Resistance and Conductance formula

Discussion in 'Homework Help' started by Dorrance, Sep 8, 2012.

  1. Dorrance

    Thread Starter New Member

    Feb 19, 2011
    18
    0
    I am a student a Devry and I am having a lot of trouble understanding this formula. I need to get conductance from resistance and vice versa. I have the formulas but do not understand them.
    I know that C=1/R and R=1/C
    I found the answers for the problems but would really like to understand them.
    If someone could help me I would like answers for kΩ & mΩ more the formula simplified.
     
  2. StayatHomeElectronics

    Well-Known Member

    Sep 25, 2008
    864
    40
    Conductance, often written as G, is a measure of how well a material conducts current. The higher the value, the easier it is for current to flow.

    Resistance is a measure of how much a material resists, or restricts, the flow of current. High values of resistance means the current does not flow easily through the material, the current will be smaller.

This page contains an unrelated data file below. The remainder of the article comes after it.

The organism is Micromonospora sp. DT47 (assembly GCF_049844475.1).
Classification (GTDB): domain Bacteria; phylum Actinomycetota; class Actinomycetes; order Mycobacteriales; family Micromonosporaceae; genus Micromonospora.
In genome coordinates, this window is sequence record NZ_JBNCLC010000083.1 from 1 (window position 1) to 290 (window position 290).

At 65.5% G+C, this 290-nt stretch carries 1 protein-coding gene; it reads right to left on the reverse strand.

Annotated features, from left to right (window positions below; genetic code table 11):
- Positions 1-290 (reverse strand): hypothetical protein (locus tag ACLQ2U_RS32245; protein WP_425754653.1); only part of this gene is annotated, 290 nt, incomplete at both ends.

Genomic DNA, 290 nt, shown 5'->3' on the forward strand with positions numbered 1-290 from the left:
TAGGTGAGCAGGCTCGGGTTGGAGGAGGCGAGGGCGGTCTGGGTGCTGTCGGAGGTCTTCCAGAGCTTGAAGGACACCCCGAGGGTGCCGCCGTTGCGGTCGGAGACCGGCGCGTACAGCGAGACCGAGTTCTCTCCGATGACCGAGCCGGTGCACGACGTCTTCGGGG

Therefore, your equation G = 1/R basically pits these two ideas together. A large material resistance resists the flow of current in the material. From your equation, the conductance would also be low.

    Not quite sure what you are asking for on the ohms. 1 kOhms = 1000 Ohms, 1 mOhm = 0.001 Ohms.

    Units for resistance, R, is Ohms. Units for conductance, G, is Siemens (S). Siemens = 1 / Ohms.
     
  3. Dorrance

    Thread Starter New Member

    Feb 19, 2011
    18
    0
    Sorry for the confusion my problem is I do the math and it doesn't work out? I know the formula is correct and I am doing something wrong. 108,342,000Ω is one of my problems I think the answer is 9.23µS still unsure. I am not looking for answers I think it would help if someone could solve this in long form and let me ask questions about it.
     
  4. Kermit2

    AAC Fanatic!

    Feb 5, 2010
    3,794
    948
    What's the problem here.

    YOU understand it is a reciprocal function, right?

    Open up the calculator on the Windows computer you are most likely using and enter a '1', press the 'divide' key and then enter the number of ohms. Press "="

    You must be seeking something else. This is too simple.
     
  5. StayatHomeElectronics

    Well-Known Member

    Sep 25, 2008
    864
    40
    You seem to have left the last three zero off of the calculation. You have shown your answer in microvolts instead of nanovolts. Microvolts are 0.000001 volts (10E-6) and nanovolts are 0.000000001 volts (10e-9).

    Edit: That should be microSiemens and nanoSiemans instead of volts.
     
    Last edited: Sep 9, 2012
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